Prodigal Sun by Dennis Chasse Spectrum Staff Writer July 18, 1975
They were all there. The legions of teeny-boppers wearing rock t-shirts, waving flags and carrying coolers with soon to be confiscated six-packs of Molson's and Genny Cream. Mike Amico's tin soldiers, who unofficially made sixty arrests, the festival goons saying, sprry for the hassle, man, but you have to stay in line, the airplane overhead towing “Start school in the Army this fall.” Must be the season of the witch. Ah, yes Summerfest is back again. Considering the super hype-job done by Q-FM-97, one had to wonder if this could really turn out to be as good as all the hoo-hah said it would. A rather unlikely combination of groups: Yes, J. Geils Band, Johnny Winter, and Ace, plus a recently divorced mystery guest, would vie for the attention of forty thousand people for approximately eight and a half hours.
From rags to Rich Stadium The pre-concert atmosphere was all party, waiting for the music to begin. Some groups are tailor-made for outdoor rock concerts. Ace does not happen to be one of them. Graduating from the English pub scene up into the world of American outdoor concerts is a pretty big step, and it looks as though Ace will have to wait a little longer for its diploma. Playing R&B a la mellow AWB comes out fine on record, but outdoors the sound gets lost among the multitudes waiting to boogie. They try, though. Shunning the typical English garb, they came out wearing jeans, t-shirts, and cowboy hats and boots, and opened with a country-sounding boogie tune. But they were not quite raunchy enough to set the house on fire. The rest of the set was enjoyable, though, if not mind-bending. Five songs from their album Five a Side filled thirty-five minutes, and they were finished. Audience exposure to Ace was undoubtedly limited to AM radio play, as the single “How Long” was awarded the most significant audience reaction.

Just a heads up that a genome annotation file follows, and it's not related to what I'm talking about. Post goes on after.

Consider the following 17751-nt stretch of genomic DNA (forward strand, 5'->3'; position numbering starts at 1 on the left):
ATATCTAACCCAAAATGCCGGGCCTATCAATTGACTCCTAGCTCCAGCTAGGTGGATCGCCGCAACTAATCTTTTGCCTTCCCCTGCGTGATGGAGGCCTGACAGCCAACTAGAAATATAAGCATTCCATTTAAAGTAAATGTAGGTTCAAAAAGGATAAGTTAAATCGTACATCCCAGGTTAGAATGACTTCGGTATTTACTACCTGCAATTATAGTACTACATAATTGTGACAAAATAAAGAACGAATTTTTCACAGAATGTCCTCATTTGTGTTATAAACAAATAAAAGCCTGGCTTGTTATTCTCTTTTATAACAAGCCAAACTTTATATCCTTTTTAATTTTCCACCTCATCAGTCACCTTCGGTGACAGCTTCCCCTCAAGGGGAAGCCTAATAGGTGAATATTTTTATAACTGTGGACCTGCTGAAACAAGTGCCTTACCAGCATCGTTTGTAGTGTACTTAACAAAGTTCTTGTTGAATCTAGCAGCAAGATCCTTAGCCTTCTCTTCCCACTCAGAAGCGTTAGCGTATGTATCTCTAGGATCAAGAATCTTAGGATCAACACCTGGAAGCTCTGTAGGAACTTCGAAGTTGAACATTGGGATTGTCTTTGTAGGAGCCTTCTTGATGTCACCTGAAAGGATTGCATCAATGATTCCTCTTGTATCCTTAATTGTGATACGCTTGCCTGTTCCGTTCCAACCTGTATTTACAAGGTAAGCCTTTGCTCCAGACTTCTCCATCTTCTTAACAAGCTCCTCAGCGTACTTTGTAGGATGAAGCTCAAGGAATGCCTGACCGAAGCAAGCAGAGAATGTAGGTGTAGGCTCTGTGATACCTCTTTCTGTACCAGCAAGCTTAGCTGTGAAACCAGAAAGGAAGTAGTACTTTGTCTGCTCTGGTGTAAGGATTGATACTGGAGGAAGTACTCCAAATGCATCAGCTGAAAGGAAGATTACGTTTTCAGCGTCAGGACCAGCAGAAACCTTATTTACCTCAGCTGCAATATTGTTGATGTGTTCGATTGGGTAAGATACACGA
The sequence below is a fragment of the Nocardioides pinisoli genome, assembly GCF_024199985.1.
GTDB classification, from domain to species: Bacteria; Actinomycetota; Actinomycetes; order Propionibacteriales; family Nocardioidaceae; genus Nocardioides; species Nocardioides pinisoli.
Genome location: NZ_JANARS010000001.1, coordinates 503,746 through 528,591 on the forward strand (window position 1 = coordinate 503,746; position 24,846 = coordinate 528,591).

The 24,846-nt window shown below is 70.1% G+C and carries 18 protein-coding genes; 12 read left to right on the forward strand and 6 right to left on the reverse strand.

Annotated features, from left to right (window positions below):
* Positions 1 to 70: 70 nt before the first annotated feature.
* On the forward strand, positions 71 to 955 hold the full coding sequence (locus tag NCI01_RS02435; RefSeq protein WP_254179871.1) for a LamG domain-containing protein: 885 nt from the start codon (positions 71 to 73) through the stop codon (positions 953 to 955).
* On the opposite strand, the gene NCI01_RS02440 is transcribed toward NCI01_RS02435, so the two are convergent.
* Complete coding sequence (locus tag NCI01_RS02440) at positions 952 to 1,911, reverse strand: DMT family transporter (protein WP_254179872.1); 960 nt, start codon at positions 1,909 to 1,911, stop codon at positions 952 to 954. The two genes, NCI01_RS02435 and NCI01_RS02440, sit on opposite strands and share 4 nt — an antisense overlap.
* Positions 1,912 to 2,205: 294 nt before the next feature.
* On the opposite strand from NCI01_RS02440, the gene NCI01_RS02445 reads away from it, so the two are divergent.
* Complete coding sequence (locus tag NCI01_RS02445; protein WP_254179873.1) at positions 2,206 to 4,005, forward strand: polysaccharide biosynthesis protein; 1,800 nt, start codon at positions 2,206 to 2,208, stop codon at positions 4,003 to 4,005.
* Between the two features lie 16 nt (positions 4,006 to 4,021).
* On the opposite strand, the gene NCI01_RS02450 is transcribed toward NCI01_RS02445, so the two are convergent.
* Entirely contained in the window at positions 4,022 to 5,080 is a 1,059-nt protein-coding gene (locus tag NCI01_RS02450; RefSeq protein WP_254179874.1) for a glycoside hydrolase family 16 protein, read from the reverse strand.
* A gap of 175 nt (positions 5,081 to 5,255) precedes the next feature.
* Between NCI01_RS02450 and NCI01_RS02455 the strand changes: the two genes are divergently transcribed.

Winterfest Johnny Winter followed with a much livelier set which set the mood for most of the rest of the afternoon and evening. If outdoor rock concerts are made for boogying, Johnny Winter was made for outdoor rock concerts. He loves to play and have a good time! He is one of the few performers who can take energy from the audience and give it right back, over and over again. The music and the audience become one. From the cowboy hat atop his long white locks right down to the hole in his jeans on his ass, Winter is physically all over the place. He lets you know he's having a good time simply by the way he struts and shouts through every number. Generally, long blues jams tend to put an audience to sleep, but Winter's set has to be an exception in this case. He delicately intertwines blues and rock throughout all his solos that are unmistakably unique to each song. Playing mostly cuts from his earlier albums, plus a fine rendition of ..Highway 61," Winter had everyone on their feet by the time he launched into "Jumpin' Jack Flash," the closing number. He encored with "Johnny B. Goode," leaving the crowd on its feet wondering if a set like that could ever be topped. And, he had the time of his life doing it.
Crazy Wolf The J. Geils Band succeeded in topping Winter with what proved to be the hottest set all day. J. Geils plays super macho, basic, primitive rock, the kind of stuff that gets people on their feet and keeps them there. Lead·-singer Peter Wolf challenged the audience to get crazier than he was, setting up the crunching guitar of J. Geils and the wailing harmonica of Magic Dick. Music to throw parties by. It was apparent that the majority of the people in attendance came to see the J. Geils Band. They weren't let down, although the set lasted for only an hour They left the stage amidst cries for much more. They encored with "Give it to Me," and introduced the mystery guest, a tall blonde man who wasn't recognized immediately. But when he sat down at the keyboards, Wolf introduced his friend Gregg Allman, much to the delight of the crowd. He looks none the worse despite his divorce from you know who, and accompanied the band on two final numbers.